Our story
Universal Owner is a mission-driven start-up that believes the financial sector has a critical role in combating climate change and other systemic risks 
Universal Owner’s founder, Thomas O'Neill, has long seen climate change and environmental degradation as the primary threat to human security in the 21st century. In 2015, he co-founded InfluenceMap to produce the world’s first system to analyse and challenge corporate lobbying on climate policy — the primary obstacle to an effective governmental response. Thomas left InfluenceMap to focus on the concept of impact and helping institutional investors achieve it through their engagements.
Why the Universal Owner name?
​The concept of the universal owner was developed in 1995 to describe large institutional investors with highly-diversified and long-term portfolios that effectively hold a large share of the overall market. Exposed to a representative slice of the market, universal owners have an interest not in the returns of this or that individual company, but in the net growth of the market. In turn, this means that it is in their interest to tackle systemic risks to the market, easily the most potent of which is climate change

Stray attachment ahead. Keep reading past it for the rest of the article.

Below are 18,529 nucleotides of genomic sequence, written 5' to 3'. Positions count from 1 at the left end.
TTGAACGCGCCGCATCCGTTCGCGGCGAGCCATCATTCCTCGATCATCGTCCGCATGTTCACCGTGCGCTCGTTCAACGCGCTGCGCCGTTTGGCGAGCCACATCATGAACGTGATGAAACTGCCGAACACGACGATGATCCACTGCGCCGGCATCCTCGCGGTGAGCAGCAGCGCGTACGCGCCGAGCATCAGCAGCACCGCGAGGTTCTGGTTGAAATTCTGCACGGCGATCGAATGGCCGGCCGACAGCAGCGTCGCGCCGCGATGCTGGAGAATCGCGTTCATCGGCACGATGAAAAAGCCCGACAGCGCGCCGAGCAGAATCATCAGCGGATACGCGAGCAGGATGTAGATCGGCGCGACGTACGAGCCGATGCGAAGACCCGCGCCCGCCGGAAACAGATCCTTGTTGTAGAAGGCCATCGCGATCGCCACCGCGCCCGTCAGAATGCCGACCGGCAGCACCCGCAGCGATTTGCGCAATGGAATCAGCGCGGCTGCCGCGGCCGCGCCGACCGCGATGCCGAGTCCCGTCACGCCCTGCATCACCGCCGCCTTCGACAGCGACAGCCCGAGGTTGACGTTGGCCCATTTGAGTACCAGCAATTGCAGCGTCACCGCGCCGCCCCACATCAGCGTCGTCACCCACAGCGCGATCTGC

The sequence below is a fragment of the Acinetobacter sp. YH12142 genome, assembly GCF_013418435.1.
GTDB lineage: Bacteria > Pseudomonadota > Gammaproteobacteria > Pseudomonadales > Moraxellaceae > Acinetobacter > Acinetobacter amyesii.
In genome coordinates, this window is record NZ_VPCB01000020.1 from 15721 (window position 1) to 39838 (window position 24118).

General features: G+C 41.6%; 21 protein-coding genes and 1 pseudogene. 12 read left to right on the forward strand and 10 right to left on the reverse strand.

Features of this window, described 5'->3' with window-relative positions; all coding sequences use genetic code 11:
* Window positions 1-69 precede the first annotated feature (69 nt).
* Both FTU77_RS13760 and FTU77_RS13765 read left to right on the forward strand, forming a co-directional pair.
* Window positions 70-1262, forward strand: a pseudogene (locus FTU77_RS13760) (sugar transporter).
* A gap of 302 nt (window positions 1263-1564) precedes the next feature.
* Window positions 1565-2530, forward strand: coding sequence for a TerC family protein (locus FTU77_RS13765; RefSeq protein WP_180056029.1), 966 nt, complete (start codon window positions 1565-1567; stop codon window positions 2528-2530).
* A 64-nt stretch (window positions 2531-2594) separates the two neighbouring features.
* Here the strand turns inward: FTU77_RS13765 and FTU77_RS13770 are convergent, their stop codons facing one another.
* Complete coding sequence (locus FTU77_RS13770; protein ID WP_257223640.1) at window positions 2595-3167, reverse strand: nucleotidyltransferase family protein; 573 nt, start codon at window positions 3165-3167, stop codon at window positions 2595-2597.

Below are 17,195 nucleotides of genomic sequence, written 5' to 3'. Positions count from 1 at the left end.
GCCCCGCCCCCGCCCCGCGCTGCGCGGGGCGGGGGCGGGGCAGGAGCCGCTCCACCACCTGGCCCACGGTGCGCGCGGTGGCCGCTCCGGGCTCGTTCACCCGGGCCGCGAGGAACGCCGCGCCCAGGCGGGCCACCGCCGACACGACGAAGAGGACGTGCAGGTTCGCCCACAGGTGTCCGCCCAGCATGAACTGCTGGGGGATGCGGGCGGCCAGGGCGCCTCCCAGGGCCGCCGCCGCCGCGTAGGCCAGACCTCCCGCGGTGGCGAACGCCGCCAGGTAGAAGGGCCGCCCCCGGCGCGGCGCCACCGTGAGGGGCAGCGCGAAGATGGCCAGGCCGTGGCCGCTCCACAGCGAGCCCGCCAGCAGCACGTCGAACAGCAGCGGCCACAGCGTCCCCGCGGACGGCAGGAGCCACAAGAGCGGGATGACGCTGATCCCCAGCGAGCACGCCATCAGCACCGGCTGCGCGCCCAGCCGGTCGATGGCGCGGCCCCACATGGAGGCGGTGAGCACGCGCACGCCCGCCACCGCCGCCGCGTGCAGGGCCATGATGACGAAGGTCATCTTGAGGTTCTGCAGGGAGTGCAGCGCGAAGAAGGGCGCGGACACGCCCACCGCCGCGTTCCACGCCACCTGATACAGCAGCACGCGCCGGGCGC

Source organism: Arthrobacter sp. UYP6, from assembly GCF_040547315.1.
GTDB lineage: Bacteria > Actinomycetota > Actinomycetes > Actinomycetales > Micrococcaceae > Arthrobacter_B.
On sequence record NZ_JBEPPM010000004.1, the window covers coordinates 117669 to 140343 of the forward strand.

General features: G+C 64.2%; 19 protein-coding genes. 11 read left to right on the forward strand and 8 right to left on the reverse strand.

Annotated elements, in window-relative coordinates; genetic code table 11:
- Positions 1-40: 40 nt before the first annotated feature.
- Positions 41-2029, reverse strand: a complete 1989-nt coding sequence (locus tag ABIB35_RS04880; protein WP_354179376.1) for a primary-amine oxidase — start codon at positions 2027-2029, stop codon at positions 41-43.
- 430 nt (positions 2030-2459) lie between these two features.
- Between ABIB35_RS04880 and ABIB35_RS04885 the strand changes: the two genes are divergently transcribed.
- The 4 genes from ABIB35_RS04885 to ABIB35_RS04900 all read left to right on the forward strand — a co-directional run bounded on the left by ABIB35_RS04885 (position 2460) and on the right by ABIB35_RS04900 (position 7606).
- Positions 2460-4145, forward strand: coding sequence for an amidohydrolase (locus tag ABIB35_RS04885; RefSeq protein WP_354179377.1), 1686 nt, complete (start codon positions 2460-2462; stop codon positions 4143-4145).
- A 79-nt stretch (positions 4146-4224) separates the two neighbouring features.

It follows that if the benefit that a company derives from a harmful activity, such as emitting GHG emissions, is less than the costs that this activity imposes on the rest of the market, then a universal owner will benefit from bringing it to a halt.

In the 2019 paper 'Universal Ownership in the Anthropocene', Dr Ellen Quigley argued for an expanded definition of the concept. With the rise of passive investing and increasingly diversified portfolios, most large institutional investors and citizen savers are exposed to the future value of the whole market and its 'unhedgable' climate risk. They should therefore be thinking and acting as universal owners.
The Triskelion symbol consisting of three interlocked spirals is one of the oldest Celtic symbols.  It appears on the Newgrange kerbstones, which date to around 3200 BC.  The Triskeles are thought to evoke the Celtic interpretation of the three realms of material existence: earth, water, and sky (and all their interconnections). We believe the symbol resonates with the perspective of the universal owner that sees the preservation of the natural world, the people, and the economy as intrinsically intertwined.
What does the symbol mean?